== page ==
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A new tab has been added to the Dancing in Dark Skin Website.
I am proud to announce “Dance History” has been added to this community.
In an effort to become a resource for all of your black dance needs and knowings of the past, present, and future of black dance, we have added dance history to chronologically give you the knowledge. The information is given in bullet point format so you can get a taste of what was happening. And also click on the links to see wonderful visuals of the dances that were going on.
This page will tell you the dances that were going on in the time period and a few people who played a vital role on the formation of the dances. However, coming soon, there will be a “Stars” page that will be a resource for you to look up people specifically.
Happy Learning Everyone!
Welcome back everybody!
It has been a long time since I last posted. As a professional dancer it has been hard for me to find the time and wi-fi to really dedicate to this website. But I am back!
Dancing in Dark Skin is going to be expanding it’s content to include more videos of a wide variety. We are not just going to post dances but we are going to post dance conversations and dance history.
This website will grow into a go to for all of your black dance needs.
Let me know what you want to see!
I’m looking forward to this site being a collaboration between me and the community that is attracted to come here. So take part, ask questions, comment and make requests.
Let’s get Creative!
Keep Calm with this throwback piece choreographed by me and Qadry Manns at Spelman College.
The first time I have shared my words, my voice, and my improv. Filmed by and Directed by Jazelle Foster.
For a long time I was insecure with my voice. I didn’t have a problem speaking publicly or performing but I would always cringe watching the playback. Talking to other artist I realize this might be a feeling that doesn’t go away. Maybe it is that raw venerable place we go to when we create something from nothing. I was listening to one of my favorite podcast “Small Doses” with Amanda Seales, the episode was titled “Side Effect of Being an Artist” in the podcast she talks about how being an artist is like giving birth. Art is life. When you produce something from nothing and that something goes out in the world to be seen and heard and start conversations and inspire other artwork. And that is scary.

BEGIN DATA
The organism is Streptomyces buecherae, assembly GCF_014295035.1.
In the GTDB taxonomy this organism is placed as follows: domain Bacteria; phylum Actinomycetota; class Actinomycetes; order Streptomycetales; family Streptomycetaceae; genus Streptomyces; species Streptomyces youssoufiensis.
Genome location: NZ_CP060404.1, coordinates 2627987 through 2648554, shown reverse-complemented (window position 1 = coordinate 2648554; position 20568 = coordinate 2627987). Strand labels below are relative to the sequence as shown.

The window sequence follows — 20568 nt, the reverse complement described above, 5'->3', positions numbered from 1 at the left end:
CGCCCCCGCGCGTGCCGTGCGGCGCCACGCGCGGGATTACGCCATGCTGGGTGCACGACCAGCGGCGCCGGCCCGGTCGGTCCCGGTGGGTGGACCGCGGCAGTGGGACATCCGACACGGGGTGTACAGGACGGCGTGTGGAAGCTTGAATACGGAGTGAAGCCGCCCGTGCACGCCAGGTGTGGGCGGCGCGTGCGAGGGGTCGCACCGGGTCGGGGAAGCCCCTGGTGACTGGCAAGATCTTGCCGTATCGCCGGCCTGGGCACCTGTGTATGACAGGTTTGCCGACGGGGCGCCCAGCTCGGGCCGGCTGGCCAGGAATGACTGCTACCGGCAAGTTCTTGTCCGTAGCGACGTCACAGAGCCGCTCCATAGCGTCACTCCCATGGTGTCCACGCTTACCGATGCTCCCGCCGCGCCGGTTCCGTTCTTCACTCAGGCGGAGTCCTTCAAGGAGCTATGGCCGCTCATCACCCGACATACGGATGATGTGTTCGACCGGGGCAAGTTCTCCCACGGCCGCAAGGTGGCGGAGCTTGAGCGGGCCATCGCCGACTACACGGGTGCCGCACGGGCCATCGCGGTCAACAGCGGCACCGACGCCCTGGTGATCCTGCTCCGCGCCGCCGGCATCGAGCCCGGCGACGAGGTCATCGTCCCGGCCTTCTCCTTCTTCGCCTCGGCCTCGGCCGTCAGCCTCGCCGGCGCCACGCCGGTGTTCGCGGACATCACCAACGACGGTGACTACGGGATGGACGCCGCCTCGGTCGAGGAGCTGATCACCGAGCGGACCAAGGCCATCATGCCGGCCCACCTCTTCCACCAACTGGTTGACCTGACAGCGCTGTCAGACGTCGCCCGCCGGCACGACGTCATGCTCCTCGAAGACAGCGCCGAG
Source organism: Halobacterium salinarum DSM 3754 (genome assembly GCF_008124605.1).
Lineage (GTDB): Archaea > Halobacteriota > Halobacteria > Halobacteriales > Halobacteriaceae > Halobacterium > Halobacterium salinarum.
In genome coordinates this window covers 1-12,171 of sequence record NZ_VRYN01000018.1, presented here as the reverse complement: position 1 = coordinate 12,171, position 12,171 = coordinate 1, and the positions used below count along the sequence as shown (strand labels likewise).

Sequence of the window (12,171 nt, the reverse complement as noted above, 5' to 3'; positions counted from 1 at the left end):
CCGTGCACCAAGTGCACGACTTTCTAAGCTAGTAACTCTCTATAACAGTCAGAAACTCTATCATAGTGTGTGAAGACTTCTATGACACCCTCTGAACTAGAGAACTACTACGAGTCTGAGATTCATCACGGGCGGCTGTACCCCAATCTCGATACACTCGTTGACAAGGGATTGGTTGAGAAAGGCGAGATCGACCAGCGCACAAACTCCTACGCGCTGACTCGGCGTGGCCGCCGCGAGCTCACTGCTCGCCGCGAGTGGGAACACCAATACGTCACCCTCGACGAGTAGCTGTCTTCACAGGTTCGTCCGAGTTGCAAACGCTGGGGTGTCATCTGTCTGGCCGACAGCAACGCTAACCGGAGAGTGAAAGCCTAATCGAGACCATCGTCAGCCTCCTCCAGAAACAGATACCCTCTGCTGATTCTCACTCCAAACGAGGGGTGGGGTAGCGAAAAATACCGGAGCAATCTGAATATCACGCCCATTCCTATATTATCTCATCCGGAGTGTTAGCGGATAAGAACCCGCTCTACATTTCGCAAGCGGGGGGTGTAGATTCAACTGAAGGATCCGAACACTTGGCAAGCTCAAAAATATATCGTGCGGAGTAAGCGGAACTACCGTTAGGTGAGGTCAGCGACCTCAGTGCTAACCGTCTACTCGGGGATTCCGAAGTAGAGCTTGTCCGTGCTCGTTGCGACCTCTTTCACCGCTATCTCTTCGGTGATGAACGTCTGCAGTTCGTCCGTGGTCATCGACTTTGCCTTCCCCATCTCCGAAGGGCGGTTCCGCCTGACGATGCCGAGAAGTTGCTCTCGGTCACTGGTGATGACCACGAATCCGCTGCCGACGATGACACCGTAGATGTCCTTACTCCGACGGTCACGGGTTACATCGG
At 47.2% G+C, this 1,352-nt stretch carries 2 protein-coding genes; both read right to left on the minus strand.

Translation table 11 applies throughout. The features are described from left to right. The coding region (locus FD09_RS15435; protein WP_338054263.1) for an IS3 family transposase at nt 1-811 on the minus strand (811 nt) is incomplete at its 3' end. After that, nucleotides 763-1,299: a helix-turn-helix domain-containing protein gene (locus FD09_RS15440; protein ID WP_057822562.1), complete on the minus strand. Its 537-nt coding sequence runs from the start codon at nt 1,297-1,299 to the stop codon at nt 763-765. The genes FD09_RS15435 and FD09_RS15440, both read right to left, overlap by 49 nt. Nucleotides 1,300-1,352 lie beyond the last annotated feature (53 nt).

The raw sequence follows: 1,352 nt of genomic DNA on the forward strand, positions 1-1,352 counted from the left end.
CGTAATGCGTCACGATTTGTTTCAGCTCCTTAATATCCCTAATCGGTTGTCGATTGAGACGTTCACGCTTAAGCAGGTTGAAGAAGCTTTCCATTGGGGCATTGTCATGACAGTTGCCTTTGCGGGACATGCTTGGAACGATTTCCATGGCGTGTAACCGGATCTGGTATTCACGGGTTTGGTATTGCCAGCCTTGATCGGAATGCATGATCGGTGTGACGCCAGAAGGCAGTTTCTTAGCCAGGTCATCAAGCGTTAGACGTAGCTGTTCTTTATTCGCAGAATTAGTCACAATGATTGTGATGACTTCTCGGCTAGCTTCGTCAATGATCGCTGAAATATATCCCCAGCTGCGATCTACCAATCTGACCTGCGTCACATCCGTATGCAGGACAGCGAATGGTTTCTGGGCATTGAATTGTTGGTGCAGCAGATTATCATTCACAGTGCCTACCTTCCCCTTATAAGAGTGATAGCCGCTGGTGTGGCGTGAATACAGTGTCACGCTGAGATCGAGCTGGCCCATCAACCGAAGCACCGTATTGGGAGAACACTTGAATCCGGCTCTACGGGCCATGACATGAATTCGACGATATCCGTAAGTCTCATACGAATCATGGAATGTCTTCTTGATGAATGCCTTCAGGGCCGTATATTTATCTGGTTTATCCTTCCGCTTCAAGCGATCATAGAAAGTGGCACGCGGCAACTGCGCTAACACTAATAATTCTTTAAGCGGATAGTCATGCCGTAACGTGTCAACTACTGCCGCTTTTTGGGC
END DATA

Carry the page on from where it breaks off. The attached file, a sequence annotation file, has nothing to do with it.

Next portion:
But there is nothing to it but to do it. A lot of fear stems from judgement of others and also wanting to be accepted and liked. I want respect. Respect for just having the nerve and courage to do things that not everyone can do. The squirm in my stomach my never go away, but it is not going to stop me or make me delete.
I just want to take the day to thank all the followers of Dancing in Dark Skin who still come and check out this page and what we have to offer.
Please enjoy this throw back video from my New York dancer grind days choreographed by Marc Kimelman.
I do not own the rights to this music.
I have thought long and hard about different topics to write about on this website. So here is some word vomit on my initial thoughts on race and dance at 12 am.
Dance is a visual apparatus first but then from dance we can be taken on different avenues such as music, theatrics and politics. This website was started based on my race, black, and one of my passions, dance, and how those two interact with each other almost constantly. Actually not almost, always. Being a professional dancer you will not only get hired based on skill but also physical appearance. So for the black dancer there is no avoiding, there is confronting and accepting as a part of identity. For some black dancers who have been raised in the white studio system from birth this thought might not cross there mind on a consistent basis based on the environment they were raised up in, but for other black dancers the sight of white dancers filling an audition hall might make them turn around or re-think their place.
I want this website and platform to be a haven and if you are the dancer who felt like they didn’t belong, I am living proof and all of your favorite professional dancers are living proof that you belong in all the rooms.
Go into those rooms with your heads held high, we got your back!